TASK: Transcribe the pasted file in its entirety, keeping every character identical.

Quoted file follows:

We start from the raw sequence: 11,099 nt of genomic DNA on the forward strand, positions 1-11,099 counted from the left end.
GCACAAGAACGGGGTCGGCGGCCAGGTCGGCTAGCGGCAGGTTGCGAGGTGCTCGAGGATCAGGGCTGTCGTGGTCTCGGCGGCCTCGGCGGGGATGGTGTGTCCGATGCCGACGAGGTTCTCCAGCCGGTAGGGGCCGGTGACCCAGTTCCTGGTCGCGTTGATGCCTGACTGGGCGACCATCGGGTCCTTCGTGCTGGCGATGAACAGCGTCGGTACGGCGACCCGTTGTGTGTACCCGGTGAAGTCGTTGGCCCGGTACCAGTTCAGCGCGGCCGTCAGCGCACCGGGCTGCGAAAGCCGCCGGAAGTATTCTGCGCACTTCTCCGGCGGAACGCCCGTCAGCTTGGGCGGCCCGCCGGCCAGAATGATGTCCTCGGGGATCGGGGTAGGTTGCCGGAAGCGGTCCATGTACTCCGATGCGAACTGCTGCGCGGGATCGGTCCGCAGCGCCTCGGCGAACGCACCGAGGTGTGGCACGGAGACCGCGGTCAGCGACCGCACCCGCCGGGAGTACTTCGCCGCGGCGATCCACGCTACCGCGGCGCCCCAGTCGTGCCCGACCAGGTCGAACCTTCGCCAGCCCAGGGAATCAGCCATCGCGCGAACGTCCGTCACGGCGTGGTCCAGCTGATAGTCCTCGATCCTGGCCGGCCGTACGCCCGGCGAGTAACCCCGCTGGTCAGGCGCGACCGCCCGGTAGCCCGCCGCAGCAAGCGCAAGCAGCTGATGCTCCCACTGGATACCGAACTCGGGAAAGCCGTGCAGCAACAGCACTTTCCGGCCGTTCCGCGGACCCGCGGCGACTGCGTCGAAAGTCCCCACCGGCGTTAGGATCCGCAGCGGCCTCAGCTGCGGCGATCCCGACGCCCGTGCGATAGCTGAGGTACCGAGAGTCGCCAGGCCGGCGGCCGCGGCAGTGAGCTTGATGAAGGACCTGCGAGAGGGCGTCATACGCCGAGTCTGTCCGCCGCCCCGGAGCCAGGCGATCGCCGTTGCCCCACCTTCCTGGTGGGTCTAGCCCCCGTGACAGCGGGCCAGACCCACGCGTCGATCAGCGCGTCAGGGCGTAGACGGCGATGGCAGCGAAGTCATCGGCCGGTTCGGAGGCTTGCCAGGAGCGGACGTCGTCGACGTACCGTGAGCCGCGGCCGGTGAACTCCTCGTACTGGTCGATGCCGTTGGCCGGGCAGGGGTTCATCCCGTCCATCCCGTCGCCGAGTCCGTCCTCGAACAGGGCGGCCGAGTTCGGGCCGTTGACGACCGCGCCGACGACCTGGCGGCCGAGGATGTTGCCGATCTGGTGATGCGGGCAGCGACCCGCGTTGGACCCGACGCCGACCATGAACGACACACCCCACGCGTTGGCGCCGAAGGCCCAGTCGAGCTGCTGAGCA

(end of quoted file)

We start from the raw sequence: 11,099 nt of genomic DNA on the forward strand, positions 1-11,099 counted from the left end.
GCACAAGAACGGGGTCGGCGGCCAGGTCGGCTAGCGGCAGGTTGCGAGGTGCTCGAGGATCAGGGCTGTCGTGGTCTCGGCGGCCTCGGCGGGGATGGTGTGTCCGATGCCGACGAGGTTCTCCAGCCGGTAGGGGCCGGTGACCCAGTTCCTGGTCGCGTTGATGCCTGACTGGGCGACCATCGGGTCCTTCGTGCTGGCGATGAACAGCGTCGGTACGGCGACCCGTTGTGTGTACCCGGTGAAGTCGTTGGCCCGGTACCAGTTCAGCGCGGCCGTCAGCGCACCGGGCTGCGAAAGCCGCCGGAAGTATTCTGCGCACTTCTCCGGCGGAACGCCCGTCAGCTTGGGCGGCCCGCCGGCCAGAATGATGTCCTCGGGGATCGGGGTAGGTTGCCGGAAGCGGTCCATGTACTCCGATGCGAACTGCTGCGCGGGATCGGTCCGCAGCGCCTCGGCGAACGCACCGAGGTGTGGCACGGAGACCGCGGTCAGCGACCGCACCCGCCGGGAGTACTTCGCCGCGGCGATCCACGCTACCGCGGCGCCCCAGTCGTGCCCGACCAGGTCGAACCTTCGCCAGCCCAGGGAATCAGCCATCGCGCGAACGTCCGTCACGGCGTGGTCCAGCTGATAGTCCTCGATCCTGGCCGGCCGTACGCCCGGCGAGTAACCCCGCTGGTCAGGCGCGACCGCCCGGTAGCCCGCCGCAGCAAGCGCAAGCAGCTGATGCTCCCACTGGATACCGAACTCGGGAAAGCCGTGCAGCAACAGCACTTTCCGGCCGTTCCGCGGACCCGCGGCGACTGCGTCGAAAGTCCCCACCGGCGTTAGGATCCGCAGCGGCCTCAGCTGCGGCGATCCCGACGCCCGTGCGATAGCTGAGGTACCGAGAGTCGCCAGGCCGGCGGCCGCGGCAGTGAGCTTGATGAAGGACCTGCGAGAGGGCGTCATACGCCGAGTCTGTCCGCCGCCCCGGAGCCAGGCGATCGCCGTTGCCCCACCTTCCTGGTGGGTCTAGCCCCCGTGACAGCGGGCCAGACCCACGCGTCGATCAGCGCGTCAGGGCGTAGACGGCGATGGCAGCGAAGTCATCGGCCGGTTCGGAGGCTTGCCAGGAGCGGACGTCGTCGACGTACCGTGAGCCGCGGCCGGTGAACTCCTCGTACTGGTCGATGCCGTTGGCCGGGCAGGGGTTCATCCCGTCCATCCCGTCGCCGAGTCCGTCCTCGAACAGGGCGGCCGAGTTCGGGCCGTTGACGACCGCGCCGACGACCTGGCGGCCGAGGATGTTGCCGATCTGGTGATGCGGGCAGCGACCCGCGTTGGACCCGACGCCGACCATGAACGACACACCCCACGCGTTGGCGCCGAAGGCCCAGTCGAGCTGCTGAGCA